“I was in the White House pool the day Reagan was shot,” Clift said. “‘Washington Week in Review’ invited me to talk. I was extremely nervous. Then I began thinking that was self-serving. I had seen (White House Press Secretary) Jim Brady lying on the sidewalk. So that got me over my stage fright. It’s not about me, it’s about the other.”

In part because of her TV experience, Diane Rehm invited Clift to be a Friday week-in-review panelist on “The Diane Rehm Show,” which was broadcast in D.C. on WAMU-FM.

Clift was also a regular panelist on the nationally syndicated television show, “The McLaughlin Group,” where until John McLaughlin’s death in August 2016, she provided the lone progressive voice on the otherwise staunchly conservative panel.

“I’d done that combat show for 30 years (before) it was sidelined during the 2016 election,” said Clift. “… We have gotten a deal with Maryland public television to restart the ‘Group’ in September, and if successful, Maryland will offer it to other PBS stations in January.”

In 2005, Clift joined Douglas Cohn, who in 1999 had taken the helm of “Washington Merry-Go-Round,” the syndicated column established in 1932 by Drew Pearson. Its focus shifted to commentary with a historical perspective.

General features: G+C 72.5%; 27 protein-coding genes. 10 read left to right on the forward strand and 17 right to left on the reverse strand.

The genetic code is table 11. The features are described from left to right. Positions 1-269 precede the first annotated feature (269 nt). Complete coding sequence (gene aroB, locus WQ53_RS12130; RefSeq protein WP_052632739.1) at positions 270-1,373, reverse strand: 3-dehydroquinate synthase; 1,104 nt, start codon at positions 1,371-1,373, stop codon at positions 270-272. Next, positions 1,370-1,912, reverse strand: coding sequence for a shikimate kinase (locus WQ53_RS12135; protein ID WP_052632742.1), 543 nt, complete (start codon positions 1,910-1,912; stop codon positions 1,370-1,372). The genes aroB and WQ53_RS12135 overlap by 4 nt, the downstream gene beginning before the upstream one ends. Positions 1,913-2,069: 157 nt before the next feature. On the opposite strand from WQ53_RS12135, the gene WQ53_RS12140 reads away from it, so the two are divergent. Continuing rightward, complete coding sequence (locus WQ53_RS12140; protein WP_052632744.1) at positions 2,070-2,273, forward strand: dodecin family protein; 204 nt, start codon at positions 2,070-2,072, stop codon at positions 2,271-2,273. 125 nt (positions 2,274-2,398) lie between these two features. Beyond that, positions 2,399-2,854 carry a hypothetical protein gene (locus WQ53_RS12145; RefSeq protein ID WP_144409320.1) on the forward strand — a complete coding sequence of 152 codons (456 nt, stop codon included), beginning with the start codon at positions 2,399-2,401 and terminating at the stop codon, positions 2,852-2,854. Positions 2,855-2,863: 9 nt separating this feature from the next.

When Newsweek merged with the news and opinion website, The Daily Beast, Clift wrote for both publications. In 2013, The Daily Beast sold Newsweek. Clift stayed with the former, “betting on its digital future as opposed to the shrinking world of print journalism.”

In addition, Clift provides insights on the “Michelangelo Signorile Show” each Friday; has appeared in several major motion pictures as herself, including “Getting Away with Murder” and “Independence Day”; and teamed up with Roy Neel in 2016, to host the “Fed Up!” podcast, featuring guests from the political left and right.